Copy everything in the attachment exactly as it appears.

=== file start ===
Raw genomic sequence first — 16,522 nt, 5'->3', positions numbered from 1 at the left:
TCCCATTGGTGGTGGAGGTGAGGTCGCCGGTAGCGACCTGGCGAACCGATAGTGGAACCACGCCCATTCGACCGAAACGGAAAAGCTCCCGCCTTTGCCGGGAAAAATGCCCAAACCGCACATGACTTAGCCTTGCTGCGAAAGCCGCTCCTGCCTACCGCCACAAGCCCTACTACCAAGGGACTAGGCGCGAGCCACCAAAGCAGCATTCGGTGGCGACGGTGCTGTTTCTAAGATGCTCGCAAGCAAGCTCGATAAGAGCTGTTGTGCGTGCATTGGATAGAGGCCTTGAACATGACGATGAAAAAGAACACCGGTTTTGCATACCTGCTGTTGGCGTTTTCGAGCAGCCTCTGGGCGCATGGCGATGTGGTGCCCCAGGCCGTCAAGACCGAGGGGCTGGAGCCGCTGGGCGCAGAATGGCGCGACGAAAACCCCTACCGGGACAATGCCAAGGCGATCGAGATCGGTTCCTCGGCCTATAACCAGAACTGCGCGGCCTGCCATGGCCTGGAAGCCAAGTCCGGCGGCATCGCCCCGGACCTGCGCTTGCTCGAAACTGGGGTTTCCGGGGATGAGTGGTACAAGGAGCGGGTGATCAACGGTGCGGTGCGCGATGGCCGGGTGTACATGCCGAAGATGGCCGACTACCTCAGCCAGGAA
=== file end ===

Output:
Raw genomic sequence first — 16,522 nt, 5'->3', positions numbered from 1 at the left:
TCCCATTGGTGGTGGAGGTGAGGTCGCCGGTAGCGACCTGGCGAACCGATAGTGGAACCACGCCCATTCGACCGAAACGGAAAAGCTCCCGCCTTTGCCGGGAAAAATGCCCAAACCGCACATGACTTAGCCTTGCTGCGAAAGCCGCTCCTGCCTACCGCCACAAGCCCTACTACCAAGGGACTAGGCGCGAGCCACCAAAGCAGCATTCGGTGGCGACGGTGCTGTTTCTAAGATGCTCGCAAGCAAGCTCGATAAGAGCTGTTGTGCGTGCATTGGATAGAGGCCTTGAACATGACGATGAAAAAGAACACCGGTTTTGCATACCTGCTGTTGGCGTTTTCGAGCAGCCTCTGGGCGCATGGCGATGTGGTGCCCCAGGCCGTCAAGACCGAGGGGCTGGAGCCGCTGGGCGCAGAATGGCGCGACGAAAACCCCTACCGGGACAATGCCAAGGCGATCGAGATCGGTTCCTCGGCCTATAACCAGAACTGCGCGGCCTGCCATGGCCTGGAAGCCAAGTCCGGCGGCATCGCCCCGGACCTGCGCTTGCTCGAAACTGGGGTTTCCGGGGATGAGTGGTACAAGGAGCGGGTGATCAACGGTGCGGTGCGCGATGGCCGGGTGTACATGCCGAAGATGGCCGACTACCTCAGCCAGGAA